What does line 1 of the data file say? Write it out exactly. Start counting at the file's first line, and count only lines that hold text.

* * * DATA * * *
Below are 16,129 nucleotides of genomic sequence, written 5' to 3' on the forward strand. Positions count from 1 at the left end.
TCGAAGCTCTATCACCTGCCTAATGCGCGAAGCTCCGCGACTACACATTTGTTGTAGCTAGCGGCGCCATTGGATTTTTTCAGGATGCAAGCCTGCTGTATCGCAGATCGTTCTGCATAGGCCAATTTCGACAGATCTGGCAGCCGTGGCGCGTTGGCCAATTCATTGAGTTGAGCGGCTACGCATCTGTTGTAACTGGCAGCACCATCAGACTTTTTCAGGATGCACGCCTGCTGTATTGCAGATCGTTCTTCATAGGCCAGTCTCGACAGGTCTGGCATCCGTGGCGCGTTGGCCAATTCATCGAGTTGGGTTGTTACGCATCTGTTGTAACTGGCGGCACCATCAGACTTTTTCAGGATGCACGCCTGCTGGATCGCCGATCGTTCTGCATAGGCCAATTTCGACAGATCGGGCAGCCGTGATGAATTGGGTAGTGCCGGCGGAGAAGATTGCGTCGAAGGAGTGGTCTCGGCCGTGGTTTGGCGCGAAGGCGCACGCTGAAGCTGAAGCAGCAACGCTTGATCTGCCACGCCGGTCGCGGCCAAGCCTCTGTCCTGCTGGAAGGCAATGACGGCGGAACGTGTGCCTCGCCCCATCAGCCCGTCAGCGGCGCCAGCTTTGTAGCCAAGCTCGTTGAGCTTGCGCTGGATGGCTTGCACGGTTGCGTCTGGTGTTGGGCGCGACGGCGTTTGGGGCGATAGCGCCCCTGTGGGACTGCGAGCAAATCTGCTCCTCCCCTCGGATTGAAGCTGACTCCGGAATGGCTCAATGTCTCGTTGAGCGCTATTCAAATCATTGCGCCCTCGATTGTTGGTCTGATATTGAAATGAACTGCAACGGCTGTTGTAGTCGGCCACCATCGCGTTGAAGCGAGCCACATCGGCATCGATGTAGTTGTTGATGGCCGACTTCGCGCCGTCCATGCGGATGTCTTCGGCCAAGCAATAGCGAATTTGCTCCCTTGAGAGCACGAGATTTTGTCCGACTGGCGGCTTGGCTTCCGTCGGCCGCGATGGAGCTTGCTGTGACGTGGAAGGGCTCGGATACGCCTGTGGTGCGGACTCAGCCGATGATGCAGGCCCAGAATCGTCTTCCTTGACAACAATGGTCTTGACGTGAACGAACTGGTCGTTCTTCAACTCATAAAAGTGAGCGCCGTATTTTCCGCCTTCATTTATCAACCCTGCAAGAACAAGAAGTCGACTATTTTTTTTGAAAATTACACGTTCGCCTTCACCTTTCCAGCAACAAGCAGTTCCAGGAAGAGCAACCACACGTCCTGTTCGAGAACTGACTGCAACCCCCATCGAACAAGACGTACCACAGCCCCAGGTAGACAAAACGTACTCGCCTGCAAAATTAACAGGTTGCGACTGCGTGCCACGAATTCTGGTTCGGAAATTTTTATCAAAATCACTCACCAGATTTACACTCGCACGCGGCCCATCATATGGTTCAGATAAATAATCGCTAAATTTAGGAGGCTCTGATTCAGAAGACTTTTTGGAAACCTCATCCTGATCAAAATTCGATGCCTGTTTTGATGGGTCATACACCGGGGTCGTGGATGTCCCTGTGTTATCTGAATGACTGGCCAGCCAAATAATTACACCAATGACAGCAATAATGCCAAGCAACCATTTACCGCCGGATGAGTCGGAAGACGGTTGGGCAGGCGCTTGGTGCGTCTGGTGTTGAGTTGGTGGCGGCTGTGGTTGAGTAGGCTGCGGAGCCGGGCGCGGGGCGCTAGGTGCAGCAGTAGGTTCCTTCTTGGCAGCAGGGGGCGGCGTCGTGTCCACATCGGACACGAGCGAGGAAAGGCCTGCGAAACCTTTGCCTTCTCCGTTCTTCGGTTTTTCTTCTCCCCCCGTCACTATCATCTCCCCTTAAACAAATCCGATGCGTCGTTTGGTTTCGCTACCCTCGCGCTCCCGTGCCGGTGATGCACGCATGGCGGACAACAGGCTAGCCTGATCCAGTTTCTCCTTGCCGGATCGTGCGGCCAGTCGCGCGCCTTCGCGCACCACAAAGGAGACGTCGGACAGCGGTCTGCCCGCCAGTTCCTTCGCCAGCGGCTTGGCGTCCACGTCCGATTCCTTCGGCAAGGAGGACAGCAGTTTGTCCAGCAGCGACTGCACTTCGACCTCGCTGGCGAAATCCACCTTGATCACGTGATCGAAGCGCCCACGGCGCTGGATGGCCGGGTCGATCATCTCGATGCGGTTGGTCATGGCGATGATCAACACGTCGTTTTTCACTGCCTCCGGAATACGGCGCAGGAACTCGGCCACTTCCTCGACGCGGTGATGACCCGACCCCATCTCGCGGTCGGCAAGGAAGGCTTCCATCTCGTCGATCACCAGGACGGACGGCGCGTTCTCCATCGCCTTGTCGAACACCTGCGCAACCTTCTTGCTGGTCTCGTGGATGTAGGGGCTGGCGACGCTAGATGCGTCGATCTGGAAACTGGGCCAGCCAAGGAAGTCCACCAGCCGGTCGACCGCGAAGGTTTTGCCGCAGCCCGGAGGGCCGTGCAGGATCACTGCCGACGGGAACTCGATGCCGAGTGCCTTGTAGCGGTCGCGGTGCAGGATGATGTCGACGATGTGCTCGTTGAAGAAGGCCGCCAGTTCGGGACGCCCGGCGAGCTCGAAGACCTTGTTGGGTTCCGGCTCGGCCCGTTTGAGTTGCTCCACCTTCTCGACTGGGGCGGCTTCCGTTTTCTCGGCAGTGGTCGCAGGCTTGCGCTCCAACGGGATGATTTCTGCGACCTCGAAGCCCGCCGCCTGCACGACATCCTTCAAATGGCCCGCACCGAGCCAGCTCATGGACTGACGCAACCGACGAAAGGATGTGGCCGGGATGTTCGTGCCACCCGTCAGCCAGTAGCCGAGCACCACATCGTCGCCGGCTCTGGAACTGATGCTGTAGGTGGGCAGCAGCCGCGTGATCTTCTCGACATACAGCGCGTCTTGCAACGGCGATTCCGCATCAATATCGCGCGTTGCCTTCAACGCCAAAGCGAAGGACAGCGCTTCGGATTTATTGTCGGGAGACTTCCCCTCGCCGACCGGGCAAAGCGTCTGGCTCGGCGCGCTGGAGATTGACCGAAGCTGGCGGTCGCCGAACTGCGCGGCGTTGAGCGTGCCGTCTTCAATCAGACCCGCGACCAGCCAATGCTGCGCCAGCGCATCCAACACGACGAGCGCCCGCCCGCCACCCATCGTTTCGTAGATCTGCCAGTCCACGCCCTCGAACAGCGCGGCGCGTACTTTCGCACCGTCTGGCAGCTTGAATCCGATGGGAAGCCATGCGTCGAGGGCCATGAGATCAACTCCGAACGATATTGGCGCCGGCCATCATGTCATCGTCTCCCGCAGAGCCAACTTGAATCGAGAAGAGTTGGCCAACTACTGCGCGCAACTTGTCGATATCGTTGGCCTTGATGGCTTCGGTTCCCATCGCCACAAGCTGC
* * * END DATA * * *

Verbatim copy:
Below are 16,129 nucleotides of genomic sequence, written 5' to 3' on the forward strand. Positions count from 1 at the left end.